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Haiti-Cinema: Fabienne and Gessica, Two Women in the front line

There are two Haitian cinemas. That of the Haitians of origin who made a breach either to Hollywood of France like Jimmy Jean-Louis, Vicky Jeudy or at a more impressive level such as Raoul Peck and Jean-Claude Lamarre. And there are the Haitian filmmakers based in Haiti, Miami, and Boston who are trying hard to crack the ceiling. Among them, Fabienne Colas and Gessica Généus.

At first they were actresses (amateur), then both decided to go further their dreams and became producers and directors to put the effort started by ambitious filmmakers such as Raynald Delerme, Jean-Gardy Bien-Aimé, Hérold Israel or Wilkenson Bruna at a higher level. And they made it!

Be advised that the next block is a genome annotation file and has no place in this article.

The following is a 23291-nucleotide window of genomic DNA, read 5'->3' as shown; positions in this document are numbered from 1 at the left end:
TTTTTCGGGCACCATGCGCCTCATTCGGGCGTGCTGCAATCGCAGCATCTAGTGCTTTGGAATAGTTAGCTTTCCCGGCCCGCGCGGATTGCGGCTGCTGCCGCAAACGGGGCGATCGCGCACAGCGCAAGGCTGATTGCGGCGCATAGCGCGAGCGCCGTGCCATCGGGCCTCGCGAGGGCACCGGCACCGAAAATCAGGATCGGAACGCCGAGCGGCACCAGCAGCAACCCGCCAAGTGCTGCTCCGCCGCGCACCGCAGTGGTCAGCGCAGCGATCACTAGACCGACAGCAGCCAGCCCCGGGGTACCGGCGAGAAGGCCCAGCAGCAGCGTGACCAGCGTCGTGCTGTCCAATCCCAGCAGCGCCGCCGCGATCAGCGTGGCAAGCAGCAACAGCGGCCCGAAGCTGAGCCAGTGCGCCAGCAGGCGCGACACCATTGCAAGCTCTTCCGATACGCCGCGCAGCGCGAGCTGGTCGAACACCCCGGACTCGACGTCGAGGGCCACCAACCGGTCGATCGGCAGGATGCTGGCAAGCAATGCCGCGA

After Fabienne Colas, the chairwoman of the Black Film Fest of Montreal has been awarded among one of the must influential young entrepreneurs of Canada, it’s time for Gessica Généus to crack the glass ceiling for Haitian filmmakers in Cannes. Even though it wasn’t in the official selection, this award, in Un certain Regard, is still a big deal for all Haitian filmmakers and thanks two this courageous woman.

Freda, her feature film is a female perspective on Haitian society, the first feature films from Haiti that made it so far. Presented in the Un certain regard selection at the 2021 Cannes Film Festival, Freda set the path, not only to hope but for a different view on the Haiti Cinema industry.

From Barikad to Freda, Gessica Geneus enter the prestigious Cannes films Fest. Koolbae is proud to share this as a model of courage and vision for all young Haitian women:

Synopsis: “Freda lives with her family in a popular neighborhood in Haiti. They survive with their little street food shop. The precariousness and violence of their daily life push them to do everything they can to escape their situation.”

Director/Producer: Gessica Généus